BY KATHY CHANG
HELMETTA — The 2016 municipal budget carries a $100 tax increase for the average homeowner in the borough.
The Township Council adopted the $2.07 million budget, which is increasing $6,300 from last year’s budget, at a meeting May 18.
The amount to be raised by taxation to support the municipal budget totals $1.35 million from last year’s tax levy of $1.27 million.
The tax rate is estimated to be 72.8 cents, which reflects a tax increase of 4.8 cents per $100 of assessed valuation over the 2015 municipal tax rate for the average home of $205,000, which was at about 68 cents.
There were increases in employee group insurance from $194,458 to $222,360 and the first aid squad contribution from $4,000 to $15,000.
Borough officials have said they are in discussion to renegotiate a shared service agreement with Spotswood for emergency medical services.
There were decreases in general administration salaries and wages from $42,000 to $25,200; however, there were increases for the salaries and wages for the Public Works Department from $106,000 to $122,185.
There were increases for the contribution to the public employees’ retirement system from $21,473 to $28,647 and contribution to the police and firemen’s retirement system of New Jersey from $56,649 to $69,966.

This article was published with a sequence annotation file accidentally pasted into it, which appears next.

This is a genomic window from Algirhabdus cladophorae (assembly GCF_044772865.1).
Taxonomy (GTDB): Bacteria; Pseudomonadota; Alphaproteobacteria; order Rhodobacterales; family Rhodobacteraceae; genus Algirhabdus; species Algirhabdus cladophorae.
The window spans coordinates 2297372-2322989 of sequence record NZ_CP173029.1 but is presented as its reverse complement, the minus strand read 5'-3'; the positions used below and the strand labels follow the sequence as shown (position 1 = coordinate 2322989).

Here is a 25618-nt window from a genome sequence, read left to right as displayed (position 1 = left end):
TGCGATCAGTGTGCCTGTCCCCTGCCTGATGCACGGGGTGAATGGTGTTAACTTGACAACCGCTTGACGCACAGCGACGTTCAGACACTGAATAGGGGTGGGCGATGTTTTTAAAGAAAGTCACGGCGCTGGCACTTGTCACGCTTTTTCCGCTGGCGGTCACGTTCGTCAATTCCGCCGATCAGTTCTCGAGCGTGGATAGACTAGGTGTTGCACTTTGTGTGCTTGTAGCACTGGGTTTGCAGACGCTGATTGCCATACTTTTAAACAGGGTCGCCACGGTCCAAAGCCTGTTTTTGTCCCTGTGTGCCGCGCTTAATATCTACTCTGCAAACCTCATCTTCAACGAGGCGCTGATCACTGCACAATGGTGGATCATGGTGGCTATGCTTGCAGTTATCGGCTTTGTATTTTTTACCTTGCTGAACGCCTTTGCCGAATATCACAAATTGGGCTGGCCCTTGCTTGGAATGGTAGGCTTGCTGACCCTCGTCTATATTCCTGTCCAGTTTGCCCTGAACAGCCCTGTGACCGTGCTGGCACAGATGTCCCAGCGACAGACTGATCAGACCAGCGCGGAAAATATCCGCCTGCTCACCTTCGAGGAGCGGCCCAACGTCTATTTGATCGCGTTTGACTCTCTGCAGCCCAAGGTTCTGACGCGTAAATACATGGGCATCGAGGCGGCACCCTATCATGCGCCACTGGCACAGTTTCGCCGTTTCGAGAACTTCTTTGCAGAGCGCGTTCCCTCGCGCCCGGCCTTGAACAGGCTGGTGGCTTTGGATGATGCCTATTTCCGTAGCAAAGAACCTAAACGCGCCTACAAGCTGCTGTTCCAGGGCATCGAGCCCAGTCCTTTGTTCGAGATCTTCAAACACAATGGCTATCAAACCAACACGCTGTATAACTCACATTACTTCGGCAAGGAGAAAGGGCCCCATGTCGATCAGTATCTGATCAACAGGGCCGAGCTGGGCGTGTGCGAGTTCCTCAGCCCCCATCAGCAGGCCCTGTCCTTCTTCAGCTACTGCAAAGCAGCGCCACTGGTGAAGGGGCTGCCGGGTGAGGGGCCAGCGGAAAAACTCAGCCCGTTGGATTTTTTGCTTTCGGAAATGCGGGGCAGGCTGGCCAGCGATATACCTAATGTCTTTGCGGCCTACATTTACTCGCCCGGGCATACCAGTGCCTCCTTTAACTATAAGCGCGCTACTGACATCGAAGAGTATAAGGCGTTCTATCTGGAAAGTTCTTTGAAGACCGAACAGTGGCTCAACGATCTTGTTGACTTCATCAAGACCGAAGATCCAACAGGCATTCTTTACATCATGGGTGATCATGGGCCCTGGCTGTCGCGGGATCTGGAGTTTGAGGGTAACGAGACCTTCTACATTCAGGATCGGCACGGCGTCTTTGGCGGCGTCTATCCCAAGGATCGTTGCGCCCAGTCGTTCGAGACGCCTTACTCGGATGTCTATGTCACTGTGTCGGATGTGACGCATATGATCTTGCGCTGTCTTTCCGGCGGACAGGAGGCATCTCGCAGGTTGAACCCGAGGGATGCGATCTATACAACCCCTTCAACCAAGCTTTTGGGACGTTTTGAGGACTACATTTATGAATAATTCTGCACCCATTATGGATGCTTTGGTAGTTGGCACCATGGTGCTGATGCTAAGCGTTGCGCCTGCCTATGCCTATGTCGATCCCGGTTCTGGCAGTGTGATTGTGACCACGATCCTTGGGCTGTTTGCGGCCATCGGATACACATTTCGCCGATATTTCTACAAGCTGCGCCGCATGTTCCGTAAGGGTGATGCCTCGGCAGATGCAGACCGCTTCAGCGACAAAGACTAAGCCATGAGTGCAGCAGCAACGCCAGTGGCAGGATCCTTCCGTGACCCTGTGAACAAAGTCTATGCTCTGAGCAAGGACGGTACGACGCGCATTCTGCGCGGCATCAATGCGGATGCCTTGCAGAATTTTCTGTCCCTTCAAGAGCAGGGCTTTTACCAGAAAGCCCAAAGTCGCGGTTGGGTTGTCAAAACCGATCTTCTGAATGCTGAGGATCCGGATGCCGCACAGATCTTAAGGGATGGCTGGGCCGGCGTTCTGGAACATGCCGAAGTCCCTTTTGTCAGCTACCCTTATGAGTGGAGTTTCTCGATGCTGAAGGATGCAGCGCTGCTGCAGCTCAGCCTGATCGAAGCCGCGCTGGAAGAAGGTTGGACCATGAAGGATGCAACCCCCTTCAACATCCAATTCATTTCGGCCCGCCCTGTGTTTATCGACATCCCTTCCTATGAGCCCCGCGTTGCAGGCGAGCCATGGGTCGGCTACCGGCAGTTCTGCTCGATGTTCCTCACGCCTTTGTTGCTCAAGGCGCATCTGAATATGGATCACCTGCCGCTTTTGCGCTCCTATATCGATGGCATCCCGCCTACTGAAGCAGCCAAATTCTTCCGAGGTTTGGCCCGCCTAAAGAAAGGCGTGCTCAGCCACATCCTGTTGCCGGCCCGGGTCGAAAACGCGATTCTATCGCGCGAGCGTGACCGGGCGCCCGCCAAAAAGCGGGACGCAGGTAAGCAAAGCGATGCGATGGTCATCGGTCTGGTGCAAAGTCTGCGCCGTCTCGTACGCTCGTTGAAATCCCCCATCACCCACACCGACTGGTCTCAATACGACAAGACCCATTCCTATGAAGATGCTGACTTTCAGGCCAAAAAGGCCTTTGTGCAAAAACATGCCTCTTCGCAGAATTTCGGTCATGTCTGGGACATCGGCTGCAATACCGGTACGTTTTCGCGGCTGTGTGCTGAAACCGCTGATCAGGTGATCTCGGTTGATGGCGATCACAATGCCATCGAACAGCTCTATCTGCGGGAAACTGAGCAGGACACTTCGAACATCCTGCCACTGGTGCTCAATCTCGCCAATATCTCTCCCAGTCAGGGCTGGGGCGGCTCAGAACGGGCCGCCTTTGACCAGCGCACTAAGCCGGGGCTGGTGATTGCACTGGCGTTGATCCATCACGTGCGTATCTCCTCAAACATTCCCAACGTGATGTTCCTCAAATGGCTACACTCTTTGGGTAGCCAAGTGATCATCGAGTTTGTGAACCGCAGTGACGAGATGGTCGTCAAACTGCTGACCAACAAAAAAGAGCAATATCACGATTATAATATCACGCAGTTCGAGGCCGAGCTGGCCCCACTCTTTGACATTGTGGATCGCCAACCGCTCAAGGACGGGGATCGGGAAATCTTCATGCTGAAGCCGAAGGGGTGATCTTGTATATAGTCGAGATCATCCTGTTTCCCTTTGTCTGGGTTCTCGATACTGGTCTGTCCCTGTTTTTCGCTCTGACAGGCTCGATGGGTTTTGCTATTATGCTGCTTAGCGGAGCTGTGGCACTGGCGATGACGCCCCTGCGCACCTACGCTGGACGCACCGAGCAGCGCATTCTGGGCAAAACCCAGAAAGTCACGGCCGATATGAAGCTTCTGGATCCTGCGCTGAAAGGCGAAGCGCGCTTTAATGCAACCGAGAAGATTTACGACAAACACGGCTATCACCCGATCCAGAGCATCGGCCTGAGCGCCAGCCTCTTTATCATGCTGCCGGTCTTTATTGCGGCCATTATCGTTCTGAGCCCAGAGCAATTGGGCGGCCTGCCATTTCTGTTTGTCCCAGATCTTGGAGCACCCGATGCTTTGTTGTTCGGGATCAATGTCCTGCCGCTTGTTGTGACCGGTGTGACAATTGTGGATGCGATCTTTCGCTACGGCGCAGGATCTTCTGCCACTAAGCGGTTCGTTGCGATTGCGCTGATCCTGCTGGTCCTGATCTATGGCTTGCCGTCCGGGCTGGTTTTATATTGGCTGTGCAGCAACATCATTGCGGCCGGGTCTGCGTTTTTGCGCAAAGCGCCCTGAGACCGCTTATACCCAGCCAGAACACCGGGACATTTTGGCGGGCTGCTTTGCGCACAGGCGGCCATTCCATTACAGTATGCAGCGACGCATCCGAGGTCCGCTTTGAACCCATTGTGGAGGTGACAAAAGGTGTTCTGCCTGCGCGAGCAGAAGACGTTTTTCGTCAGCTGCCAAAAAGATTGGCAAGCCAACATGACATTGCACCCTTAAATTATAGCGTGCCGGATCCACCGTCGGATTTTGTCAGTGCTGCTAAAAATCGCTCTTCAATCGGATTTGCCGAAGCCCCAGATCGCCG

The municipal state aid that the borough received remained level at $16,907.
Gerard Stankiewicz, public accountant for the borough, said borough officials need to continue to monitor every line item through the end of the year.
Stankiewicz said this year’s budget included $15,000 for what is left of animal shelter service fees that need to be paid. Last year, some $49,651 was budgeted for animal shelter service fees. The Helmetta Regional Animal Shelter has been vacant since it was shut down in December, 2015. Borough officials are currently seeking request for proposal (RFP) for the two-story building located at 58 Main St.
Councilman Joe Perez said putting together the budget was a long, drawn out process with everyone working together.
He said to keep in line with best practices, the borough’s finance committee will meet regularly, which he said has not been done in the past.